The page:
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Archive for the ‘Stimulus’ Category

Oh technology policy, how could I ever leave you?

Posted by Evan Herrnstadt on April 28, 2009

I’m checking in (but don’t call it a comeback*) because there was a big announcement by Obama at the National Academy of Sciences yesterday.  By now you all should know I can’t resist a good R&D policy post:

The president laid out an ambitious plan to invigorate the country’s pipeline for innovation, from grade-school classrooms to corporate, government and academic research laboratories.

Mr. Obama’s plan includes fulfilling commitments dating from the Bush administration to double the budgets of the National Science Foundation, the science office of the Department of Energy and the National Institute of Standards and Technology.

But he is also seeking increases in direct federal investment in medical and energy research, and he would make permanent what has been a sporadic research and experimentation tax credit offered to companies that push beyond the quest for quarterly profits to pursue breakthroughs.

Obviously the increased NSF, DOE, and NIST budgets are really important.  I’ve discussed in the past that some of that money will probably go to increasing the incomes of R&D labor, and today N-Greg-Mankiw cites a kind of quick and dirty paper by Goolsbee to poo-poo this).  This is due to the extremely inelastic supply of highly-skilled labor.  You can’t just see increased salaries and decide to be a particle physicist.  At the same time, at least some of the extra funding is going to go toward funding research that was shelved to lack of money and also toward equipment to increase the quantity of quality-adjusted R&D.  In addition, Ryoo and Rosen (JPE 2004, sorry but it’s gated) find that the choice of an engineering career path is plausibly a combination of static (cobweb) and rational expectations models.  The decision to become an engineer is determined jointly by current career prospects, and tempered by the assumption that others will behave similarly.   That is, a spike in engineering income will result in more freshman choosing engineering, but this enrollment surge will be dampened by the subtle understanding that more of their classmates will also choose engineering and drive down wages in the future.  I would guess, however, that the first-order effect will dominate due to its notably lower informational demands.  Thus, we can expect that of the youths who are deciding between studying physics and a field likely unaffected by the income shock, say ethnic studies, this short-term income spike associated with new NSF/DOE/NIST $$$$ will likely draw some of them toward the hard sciences.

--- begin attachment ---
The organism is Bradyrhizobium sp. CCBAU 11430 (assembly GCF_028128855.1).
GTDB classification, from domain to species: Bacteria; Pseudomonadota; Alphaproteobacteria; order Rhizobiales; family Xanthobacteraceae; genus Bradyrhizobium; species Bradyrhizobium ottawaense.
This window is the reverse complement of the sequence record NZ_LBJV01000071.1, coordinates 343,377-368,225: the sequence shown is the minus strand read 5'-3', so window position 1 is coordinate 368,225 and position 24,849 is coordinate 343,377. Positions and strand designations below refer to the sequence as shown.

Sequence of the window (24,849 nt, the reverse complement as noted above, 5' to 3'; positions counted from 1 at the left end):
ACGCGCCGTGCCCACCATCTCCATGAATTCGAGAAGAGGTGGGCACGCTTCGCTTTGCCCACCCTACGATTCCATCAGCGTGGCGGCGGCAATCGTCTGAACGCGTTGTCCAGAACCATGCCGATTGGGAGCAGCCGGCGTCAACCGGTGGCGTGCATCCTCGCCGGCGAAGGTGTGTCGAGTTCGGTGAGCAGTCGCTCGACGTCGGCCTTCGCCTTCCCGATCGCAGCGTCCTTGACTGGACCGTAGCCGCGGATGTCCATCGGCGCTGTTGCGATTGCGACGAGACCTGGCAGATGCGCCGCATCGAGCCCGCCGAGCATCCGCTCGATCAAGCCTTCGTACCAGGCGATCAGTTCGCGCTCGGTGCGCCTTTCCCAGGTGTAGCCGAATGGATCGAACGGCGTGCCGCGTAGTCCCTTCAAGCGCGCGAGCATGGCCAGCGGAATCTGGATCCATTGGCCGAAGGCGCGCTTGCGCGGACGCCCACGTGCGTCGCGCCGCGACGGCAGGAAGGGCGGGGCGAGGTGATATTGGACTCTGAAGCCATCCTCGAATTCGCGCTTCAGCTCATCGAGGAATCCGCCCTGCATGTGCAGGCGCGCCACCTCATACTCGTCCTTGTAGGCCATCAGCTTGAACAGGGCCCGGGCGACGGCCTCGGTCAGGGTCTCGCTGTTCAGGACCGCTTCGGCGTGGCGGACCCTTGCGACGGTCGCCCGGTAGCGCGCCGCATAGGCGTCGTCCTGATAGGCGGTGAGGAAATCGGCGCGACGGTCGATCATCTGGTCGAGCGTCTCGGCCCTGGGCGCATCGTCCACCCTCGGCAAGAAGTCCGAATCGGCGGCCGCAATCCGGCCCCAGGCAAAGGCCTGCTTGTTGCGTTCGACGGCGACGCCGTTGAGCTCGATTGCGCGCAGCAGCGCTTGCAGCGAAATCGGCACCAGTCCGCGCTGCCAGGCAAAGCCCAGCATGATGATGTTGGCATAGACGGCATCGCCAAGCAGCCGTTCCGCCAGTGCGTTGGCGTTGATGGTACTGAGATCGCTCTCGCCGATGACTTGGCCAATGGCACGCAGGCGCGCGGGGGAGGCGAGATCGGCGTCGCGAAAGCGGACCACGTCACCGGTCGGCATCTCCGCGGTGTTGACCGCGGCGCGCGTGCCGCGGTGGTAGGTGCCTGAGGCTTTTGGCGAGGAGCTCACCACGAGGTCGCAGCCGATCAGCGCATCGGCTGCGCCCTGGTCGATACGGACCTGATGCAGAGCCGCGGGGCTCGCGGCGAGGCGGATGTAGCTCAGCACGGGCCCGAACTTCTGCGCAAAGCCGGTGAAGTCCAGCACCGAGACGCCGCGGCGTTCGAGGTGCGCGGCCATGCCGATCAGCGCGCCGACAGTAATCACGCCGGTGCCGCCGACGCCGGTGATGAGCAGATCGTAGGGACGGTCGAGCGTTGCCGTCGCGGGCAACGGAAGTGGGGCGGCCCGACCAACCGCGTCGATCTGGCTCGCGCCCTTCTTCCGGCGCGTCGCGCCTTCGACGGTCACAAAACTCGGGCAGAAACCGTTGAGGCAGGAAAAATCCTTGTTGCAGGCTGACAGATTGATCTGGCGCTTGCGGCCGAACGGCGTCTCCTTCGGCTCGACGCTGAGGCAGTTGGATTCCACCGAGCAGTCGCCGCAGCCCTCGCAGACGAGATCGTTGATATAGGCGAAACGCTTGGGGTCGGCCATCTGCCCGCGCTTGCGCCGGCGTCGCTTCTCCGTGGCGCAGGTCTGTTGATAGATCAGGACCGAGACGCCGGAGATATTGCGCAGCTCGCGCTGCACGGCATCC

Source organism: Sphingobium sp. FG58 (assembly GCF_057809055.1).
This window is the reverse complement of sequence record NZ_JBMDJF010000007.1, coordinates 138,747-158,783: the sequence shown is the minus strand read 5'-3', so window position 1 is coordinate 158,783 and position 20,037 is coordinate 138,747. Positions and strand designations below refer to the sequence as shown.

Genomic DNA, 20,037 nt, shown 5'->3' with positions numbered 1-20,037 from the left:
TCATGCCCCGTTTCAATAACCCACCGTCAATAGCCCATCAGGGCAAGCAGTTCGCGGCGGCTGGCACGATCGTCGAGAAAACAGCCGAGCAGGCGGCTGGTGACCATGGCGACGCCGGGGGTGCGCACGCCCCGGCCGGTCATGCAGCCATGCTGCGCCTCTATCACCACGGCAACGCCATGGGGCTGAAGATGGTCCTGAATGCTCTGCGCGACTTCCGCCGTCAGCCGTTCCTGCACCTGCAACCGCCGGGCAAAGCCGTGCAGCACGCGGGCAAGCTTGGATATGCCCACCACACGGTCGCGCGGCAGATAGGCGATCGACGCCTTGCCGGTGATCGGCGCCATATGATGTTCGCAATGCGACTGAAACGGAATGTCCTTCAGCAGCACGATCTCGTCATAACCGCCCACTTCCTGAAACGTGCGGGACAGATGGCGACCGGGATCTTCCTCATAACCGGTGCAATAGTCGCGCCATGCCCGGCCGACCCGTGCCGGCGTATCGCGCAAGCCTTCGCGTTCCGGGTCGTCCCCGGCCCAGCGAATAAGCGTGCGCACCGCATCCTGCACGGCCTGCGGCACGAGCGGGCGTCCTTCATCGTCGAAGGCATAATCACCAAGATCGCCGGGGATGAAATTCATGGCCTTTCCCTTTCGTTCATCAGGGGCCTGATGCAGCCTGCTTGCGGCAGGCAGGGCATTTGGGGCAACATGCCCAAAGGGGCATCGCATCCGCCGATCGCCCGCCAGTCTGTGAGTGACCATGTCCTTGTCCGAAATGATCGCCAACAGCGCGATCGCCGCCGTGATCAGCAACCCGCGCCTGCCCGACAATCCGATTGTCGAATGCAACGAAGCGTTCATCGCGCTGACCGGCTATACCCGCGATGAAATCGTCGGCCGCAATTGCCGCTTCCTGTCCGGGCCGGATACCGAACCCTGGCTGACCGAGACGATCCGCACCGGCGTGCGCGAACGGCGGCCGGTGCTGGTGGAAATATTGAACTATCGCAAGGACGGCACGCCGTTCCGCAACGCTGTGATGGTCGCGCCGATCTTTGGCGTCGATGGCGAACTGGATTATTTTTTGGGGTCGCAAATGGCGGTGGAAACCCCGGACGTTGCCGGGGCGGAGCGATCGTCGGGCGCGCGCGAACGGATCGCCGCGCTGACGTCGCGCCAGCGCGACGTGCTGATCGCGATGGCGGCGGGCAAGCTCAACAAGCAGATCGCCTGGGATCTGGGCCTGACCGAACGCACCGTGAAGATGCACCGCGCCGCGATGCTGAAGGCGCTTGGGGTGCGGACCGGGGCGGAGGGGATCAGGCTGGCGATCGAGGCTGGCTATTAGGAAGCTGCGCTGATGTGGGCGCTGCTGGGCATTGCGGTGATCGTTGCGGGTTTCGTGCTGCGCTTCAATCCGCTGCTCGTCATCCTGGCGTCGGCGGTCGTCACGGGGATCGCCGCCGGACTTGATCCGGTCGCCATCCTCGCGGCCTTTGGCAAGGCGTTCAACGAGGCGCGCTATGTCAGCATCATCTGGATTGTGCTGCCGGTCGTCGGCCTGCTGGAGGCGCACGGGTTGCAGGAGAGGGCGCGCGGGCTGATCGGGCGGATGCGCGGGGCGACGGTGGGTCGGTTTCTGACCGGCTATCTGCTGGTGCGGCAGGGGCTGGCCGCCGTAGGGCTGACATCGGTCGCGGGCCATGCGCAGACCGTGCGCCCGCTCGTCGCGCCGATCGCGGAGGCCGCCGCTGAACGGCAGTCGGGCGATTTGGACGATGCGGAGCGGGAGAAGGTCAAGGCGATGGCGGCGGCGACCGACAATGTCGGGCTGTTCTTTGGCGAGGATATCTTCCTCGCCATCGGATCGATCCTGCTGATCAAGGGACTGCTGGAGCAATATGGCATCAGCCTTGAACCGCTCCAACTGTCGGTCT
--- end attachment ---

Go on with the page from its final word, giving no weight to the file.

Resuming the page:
So beyond the fun in the skilled labor market, I think that Obama’s decision to pursue a permanent R&E tax credit is outstanding.  Certainty is always really important for firms and organizations.  There’s just the whole planning/budgeting aspect that yearns for a more reliable policy.  However, it’s also important because a tax credit can grant firms the ability to maintain an unambiguously higher rate of R&D.  Of course, some firms will substitute away (i.e. R&D is cheaper, so do the same amount or slightly more and shift the money saved into other parts of your business), but the income effect will stand as well.  In general it is often forgotten that you can’t just decide to do a bunch of R&D one day.  There is capital that must be invested to expand R&D, whether in terms of facilities, equipment, support staff, or skilled R&D labor.  Thus, knowing for sure that you’ll be able to count on tax credits for R&D done in the future, you’re more likely to invest in the fixed costs necessary to carry out a higher level.

So yeah.  Obama.  R&D $.  Woo!


Posted in Stimulus, Technology Policy | 3 Comments »

Hot off the press

Posted by Rich Sweeney on January 2, 2009

From the inbox:

January 7, 2009
Senate Majority Leader Harry Reid
Senate Minority Leader Mitch McConnell
Speaker of the House Nancy Pelosi